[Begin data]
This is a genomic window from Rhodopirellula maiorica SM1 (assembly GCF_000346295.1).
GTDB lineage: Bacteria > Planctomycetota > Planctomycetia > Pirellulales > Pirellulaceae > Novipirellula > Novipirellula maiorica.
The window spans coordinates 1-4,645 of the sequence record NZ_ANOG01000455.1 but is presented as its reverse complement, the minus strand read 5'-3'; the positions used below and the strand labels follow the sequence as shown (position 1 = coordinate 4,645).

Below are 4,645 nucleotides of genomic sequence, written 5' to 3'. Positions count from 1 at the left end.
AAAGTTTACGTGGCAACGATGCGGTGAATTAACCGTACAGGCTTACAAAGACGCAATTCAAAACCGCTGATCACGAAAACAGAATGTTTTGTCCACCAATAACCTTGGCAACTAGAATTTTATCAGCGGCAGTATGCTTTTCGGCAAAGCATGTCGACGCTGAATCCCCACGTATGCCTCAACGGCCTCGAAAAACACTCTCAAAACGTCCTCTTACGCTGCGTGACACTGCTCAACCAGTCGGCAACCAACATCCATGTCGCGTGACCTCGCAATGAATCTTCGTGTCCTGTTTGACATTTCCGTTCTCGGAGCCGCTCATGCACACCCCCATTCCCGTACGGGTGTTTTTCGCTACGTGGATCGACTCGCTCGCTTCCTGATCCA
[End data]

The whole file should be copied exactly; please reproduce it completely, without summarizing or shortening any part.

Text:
This is a genomic window from Rhodopirellula maiorica SM1 (assembly GCF_000346295.1).
GTDB lineage: Bacteria > Planctomycetota > Planctomycetia > Pirellulales > Pirellulaceae > Novipirellula > Novipirellula maiorica.
The window spans coordinates 1-4,645 of the sequence record NZ_ANOG01000455.1 but is presented as its reverse complement, the minus strand read 5'-3'; the positions used below and the strand labels follow the sequence as shown (position 1 = coordinate 4,645).

Below are 4,645 nucleotides of genomic sequence, written 5' to 3'. Positions count from 1 at the left end.
AAAGTTTACGTGGCAACGATGCGGTGAATTAACCGTACAGGCTTACAAAGACGCAATTCAAAACCGCTGATCACGAAAACAGAATGTTTTGTCCACCAATAACCTTGGCAACTAGAATTTTATCAGCGGCAGTATGCTTTTCGGCAAAGCATGTCGACGCTGAATCCCCACGTATGCCTCAACGGCCTCGAAAAACACTCTCAAAACGTCCTCTTACGCTGCGTGACACTGCTCAACCAGTCGGCAACCAACATCCATGTCGCGTGACCTCGCAATGAATCTTCGTGTCCTGTTTGACATTTCCGTTCTCGGAGCCGCTCATGCACACCCCCATTCCCGTACGGGTGTTTTTCGCTACGTGGATCGACTCGCTCGCTTCCTGATCCA